Some of the emails that recently came to light — from prior to the Merrill acquisition closing — makes it pretty hard for the company to claim MAC — Material Adverse Condition. The email exchanges make clear it they had a pretty good idea about the lousy condition Merrill Lynch was in. To my read, it looks like they got cold feet once they realized they bid too much too soon.

I think Kenny has some ‘splainin to do!

“Congressional investigators think that reams of internal documents turned over by Bank of America last Friday show that its executives were alarmed by mounting losses at Merrill Lynch well before shareholders voted to approve the merger, according to sources familiar with the matter.

Investigators also think the documents, combined with prior testimony and fresh interviews with a key executive, suggest that Bank of America chief executive Kenneth D. Lewis used the threat of backing out of the government-backed deal as leverage for billions more in taxpayer bailout money, the sources said.”

The lawyers are not going to be happy about this one . . .

>
Source:
Documents raise skepticism on Hill about Bank of America
Tomoeh Murakami Tse
Washington Post October 21, 2009

http://www.washingtonpost.com/wp-dyn/content/article/2009/10/20/AR2009102004159.html

Category: Bailouts, Corporate Management, Legal, M&A

Please use the comments to demonstrate your own ignorance, unfamiliarity with empirical data and lack of respect for scientific knowledge. Be sure to create straw men and argue against things I have neither said nor implied. If you could repeat previously discredited memes or steer the conversation into irrelevant, off topic discussions, it would be appreciated. Lastly, kindly forgo all civility in your discourse . . . you are, after all, anonymous.

14 Responses to “Bank America Merrill Merger Emails: “Read and weep” “What a disaster!””

  1. bsneath says:

    There has got to be more to this than what has been made public. Something doesn’t add up. KL buys ML, the due diligence shows that it is a POS, he wants to back out, which is in the best interest of the company, he is told by Paulson & Bernanke under no such circumstances shall he back out because it is not in the best interests of the nation, and then he is vilified for doing what he was instructed by the government to do because it is not in the best interest of the company. What am I missing?

  2. call me ahab says:

    “he is told by Paulson & Bernanke under no such circumstances shall he back out because it is not in the best interests of the nation, and then he is vilified for doing what he was instructed by the government’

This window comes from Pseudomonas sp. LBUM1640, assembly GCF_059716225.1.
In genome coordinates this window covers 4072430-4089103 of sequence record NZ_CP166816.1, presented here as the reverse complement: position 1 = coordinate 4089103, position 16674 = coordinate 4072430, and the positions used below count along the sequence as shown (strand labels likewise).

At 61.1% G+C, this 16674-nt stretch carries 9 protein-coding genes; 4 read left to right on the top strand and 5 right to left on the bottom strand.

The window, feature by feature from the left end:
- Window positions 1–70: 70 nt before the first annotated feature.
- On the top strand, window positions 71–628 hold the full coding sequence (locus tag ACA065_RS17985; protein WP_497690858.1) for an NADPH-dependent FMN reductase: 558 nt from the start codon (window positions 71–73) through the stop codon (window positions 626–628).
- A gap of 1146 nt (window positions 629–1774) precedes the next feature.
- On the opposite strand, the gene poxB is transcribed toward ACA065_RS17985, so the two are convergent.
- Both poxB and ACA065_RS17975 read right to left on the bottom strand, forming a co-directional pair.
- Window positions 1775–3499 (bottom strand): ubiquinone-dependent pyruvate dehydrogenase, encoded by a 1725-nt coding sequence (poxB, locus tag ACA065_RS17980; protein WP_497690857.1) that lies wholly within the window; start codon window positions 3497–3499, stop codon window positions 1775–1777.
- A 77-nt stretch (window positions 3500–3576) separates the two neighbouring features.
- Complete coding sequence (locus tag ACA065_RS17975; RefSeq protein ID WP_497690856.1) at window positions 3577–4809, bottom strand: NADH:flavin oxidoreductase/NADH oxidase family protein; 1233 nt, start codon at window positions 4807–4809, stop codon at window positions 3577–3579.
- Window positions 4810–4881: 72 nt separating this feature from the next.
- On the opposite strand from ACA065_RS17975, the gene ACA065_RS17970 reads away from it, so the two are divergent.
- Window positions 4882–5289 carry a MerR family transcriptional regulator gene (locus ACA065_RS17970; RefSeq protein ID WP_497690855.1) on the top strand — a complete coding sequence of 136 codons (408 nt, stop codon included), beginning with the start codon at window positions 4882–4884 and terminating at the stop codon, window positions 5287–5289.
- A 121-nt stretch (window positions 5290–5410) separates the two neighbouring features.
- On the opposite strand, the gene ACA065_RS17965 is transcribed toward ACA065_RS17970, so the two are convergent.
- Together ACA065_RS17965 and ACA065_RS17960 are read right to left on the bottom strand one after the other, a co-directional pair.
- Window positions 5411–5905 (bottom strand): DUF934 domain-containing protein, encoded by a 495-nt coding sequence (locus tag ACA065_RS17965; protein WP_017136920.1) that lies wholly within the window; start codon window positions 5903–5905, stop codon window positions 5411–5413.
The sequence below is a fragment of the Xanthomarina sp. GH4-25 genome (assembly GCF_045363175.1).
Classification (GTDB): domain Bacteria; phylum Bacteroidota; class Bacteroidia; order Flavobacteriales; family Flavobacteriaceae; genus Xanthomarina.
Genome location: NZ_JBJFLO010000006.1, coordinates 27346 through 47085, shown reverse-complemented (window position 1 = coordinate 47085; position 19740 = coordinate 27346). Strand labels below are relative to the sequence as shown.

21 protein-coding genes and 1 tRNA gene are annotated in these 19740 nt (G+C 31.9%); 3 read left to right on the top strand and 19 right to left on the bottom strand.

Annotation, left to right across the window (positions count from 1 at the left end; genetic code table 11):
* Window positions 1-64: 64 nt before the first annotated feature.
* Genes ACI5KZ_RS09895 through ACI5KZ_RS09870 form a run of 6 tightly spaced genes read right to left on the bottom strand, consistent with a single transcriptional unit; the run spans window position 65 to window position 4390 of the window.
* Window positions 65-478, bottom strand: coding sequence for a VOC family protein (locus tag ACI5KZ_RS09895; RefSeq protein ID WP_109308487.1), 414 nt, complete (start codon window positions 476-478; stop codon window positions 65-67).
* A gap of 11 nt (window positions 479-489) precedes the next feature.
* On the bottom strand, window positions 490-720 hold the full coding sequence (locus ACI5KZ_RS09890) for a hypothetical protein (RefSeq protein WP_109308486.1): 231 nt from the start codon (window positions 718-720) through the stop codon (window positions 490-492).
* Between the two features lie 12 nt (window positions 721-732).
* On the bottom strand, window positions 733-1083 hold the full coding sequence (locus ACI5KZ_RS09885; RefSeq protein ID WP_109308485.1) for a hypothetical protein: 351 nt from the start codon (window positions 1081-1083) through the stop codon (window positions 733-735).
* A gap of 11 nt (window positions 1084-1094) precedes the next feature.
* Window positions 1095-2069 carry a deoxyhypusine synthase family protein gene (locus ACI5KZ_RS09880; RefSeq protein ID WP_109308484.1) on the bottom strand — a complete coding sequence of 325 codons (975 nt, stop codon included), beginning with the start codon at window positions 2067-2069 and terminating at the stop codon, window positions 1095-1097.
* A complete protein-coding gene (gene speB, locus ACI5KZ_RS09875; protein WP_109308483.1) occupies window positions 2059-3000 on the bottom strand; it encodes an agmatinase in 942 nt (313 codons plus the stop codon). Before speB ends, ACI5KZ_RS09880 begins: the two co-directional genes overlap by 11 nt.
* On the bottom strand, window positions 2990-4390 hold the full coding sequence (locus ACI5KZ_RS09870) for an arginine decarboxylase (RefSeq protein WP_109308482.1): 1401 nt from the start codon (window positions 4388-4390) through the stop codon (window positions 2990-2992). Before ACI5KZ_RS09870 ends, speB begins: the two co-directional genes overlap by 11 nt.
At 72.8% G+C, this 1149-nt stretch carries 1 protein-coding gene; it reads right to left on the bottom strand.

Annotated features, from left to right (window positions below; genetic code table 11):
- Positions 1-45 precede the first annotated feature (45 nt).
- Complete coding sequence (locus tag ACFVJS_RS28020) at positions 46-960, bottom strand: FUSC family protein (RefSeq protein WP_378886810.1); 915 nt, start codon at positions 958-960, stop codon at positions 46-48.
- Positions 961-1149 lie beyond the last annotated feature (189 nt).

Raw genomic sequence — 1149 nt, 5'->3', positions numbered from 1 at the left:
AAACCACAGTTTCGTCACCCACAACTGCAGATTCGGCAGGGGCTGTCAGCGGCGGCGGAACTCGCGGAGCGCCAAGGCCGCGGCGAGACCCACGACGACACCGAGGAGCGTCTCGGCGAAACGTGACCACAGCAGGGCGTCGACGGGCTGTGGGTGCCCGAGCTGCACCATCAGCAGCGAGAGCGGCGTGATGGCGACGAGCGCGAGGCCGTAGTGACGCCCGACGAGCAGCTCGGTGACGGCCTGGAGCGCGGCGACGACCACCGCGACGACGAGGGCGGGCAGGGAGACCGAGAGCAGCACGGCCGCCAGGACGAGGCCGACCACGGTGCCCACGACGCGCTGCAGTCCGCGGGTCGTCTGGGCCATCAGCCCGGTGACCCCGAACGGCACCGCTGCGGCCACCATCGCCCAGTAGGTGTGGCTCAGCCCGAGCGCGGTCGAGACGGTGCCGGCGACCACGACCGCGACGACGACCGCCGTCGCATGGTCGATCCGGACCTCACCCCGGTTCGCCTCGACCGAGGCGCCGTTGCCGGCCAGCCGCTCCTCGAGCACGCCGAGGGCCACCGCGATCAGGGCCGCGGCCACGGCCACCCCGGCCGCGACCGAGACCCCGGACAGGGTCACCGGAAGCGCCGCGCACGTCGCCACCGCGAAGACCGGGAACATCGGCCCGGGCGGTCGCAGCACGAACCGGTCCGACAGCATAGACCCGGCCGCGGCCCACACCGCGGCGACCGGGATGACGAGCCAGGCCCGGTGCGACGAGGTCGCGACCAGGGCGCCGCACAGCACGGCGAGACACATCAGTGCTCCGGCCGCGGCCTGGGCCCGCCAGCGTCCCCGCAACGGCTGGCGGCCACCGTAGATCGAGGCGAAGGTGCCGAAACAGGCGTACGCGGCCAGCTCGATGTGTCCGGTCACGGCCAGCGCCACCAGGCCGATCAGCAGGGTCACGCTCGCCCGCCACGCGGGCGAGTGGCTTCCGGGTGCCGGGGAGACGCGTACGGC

good point

  3. Winston Munn says:

    @ bsneath,

    “What am I missing?”

    You’re supposed to rub the side of your nose and then they play that piano music.

  4. Vermont Trader says:

    everyone is just going to say that

    “at the time they believed, the threat of a massive collapse in the financial system was more of a threat to our shareholders survival than the risks of the merger. Even with the new loses we had to do our part to make sure it didn’t all fall apart.”

    what would have happened if they had let MER fail?

  5. scharfy says:

    OH MY GOD!! look there – a healthcare reform debate!!!!

    still here?

    just practicing Team Obama’s next move.

  6. Marcus Aurelius says:

    Vermont Trader Says:

    “what would have happened if they had let MER fail?”
    __________

    We still might learn the answer to that question, or worse. I don’t really believe things are under control, yet. What I take from the whole fiasco is that a bunch of bankers freaked out, panicked, and made crazy deals while simultaneously pumping borrowed money into the system. Not much of a confidence builder.

  7. DiggidyDan says:

    StrongArmed. . .

  8. That “The Stumblin’ Herd” was infected by ‘mad-cow disease’(bovine spongiform encephalopathy) was obvious from, broad, Pastures away, and way before the BAC-MER mash-up..

    ex. 1. Merrill Lynch’s Stan O’Neal will be well rewarded for his failure
    http://www.bloggingstocks.com/2007/10/29/merrill-lynchs-stan-oneal-will-be-well-rewarded-for-his-failur/

    further, these, continuing ‘events’ make, an even greater, mockery of previous white-washing, sold as ‘Reform’, like SarbOx.
    as one can see here http://clusty.com/search?input-form=clusty-simple&v%3Asources=webplus&query=SarbOx+failure SarbOx was, merely, a jobs program for Business Consultants, IT Developers, and, more, useless Accountants/Auditors.

    good thing “Bag” Holder is ensconced in the AG chair..
    http://clusty.com/search?input-form=clusty-simple&v%3Asources=webplus&query=Eric+Holder+ex-Clinton+acting+AG+
    easier to bury the fresh bodies, when you know where the old ones are..

  9. hammerandtong2001 says:

    @ bsneath

    Exactly.

    The news report linked here tells us nothing, is misleading, and misses the core point.

    In fact, the article makes the point, unwittingly, that BOA was actually strong-armed by US Treasury into closing this disastrous merger. I.E. if the leadership at BOA was alarmed and highly concerned about mounting losses at Merrill, and a recent operating history demonstrating material operating weakness, and BOA’s Lewis started to push back from this combination in Nov and Dec, 2008 — then how did this deal get done?

    Simple: Paulson told Lewis to do it — or else.

    .

  10. Moss says:

    A microcosm of the broader hubris disease.
    He paid too much.
    I am sure GS had some exposure to ML.

  11. doug says:

    I don’t think HB&B really likes having competition from NC…..

  12. Pat G. says:

    “makes it pretty hard for the company to claim MAC “. They lied? Who knew?

  13. vachon says:

    I dunno. There’s more going on here than meets the eye. Either this investigation is taking way too long or members of the committee see this as a potential 2010 campaign boost if they play it right.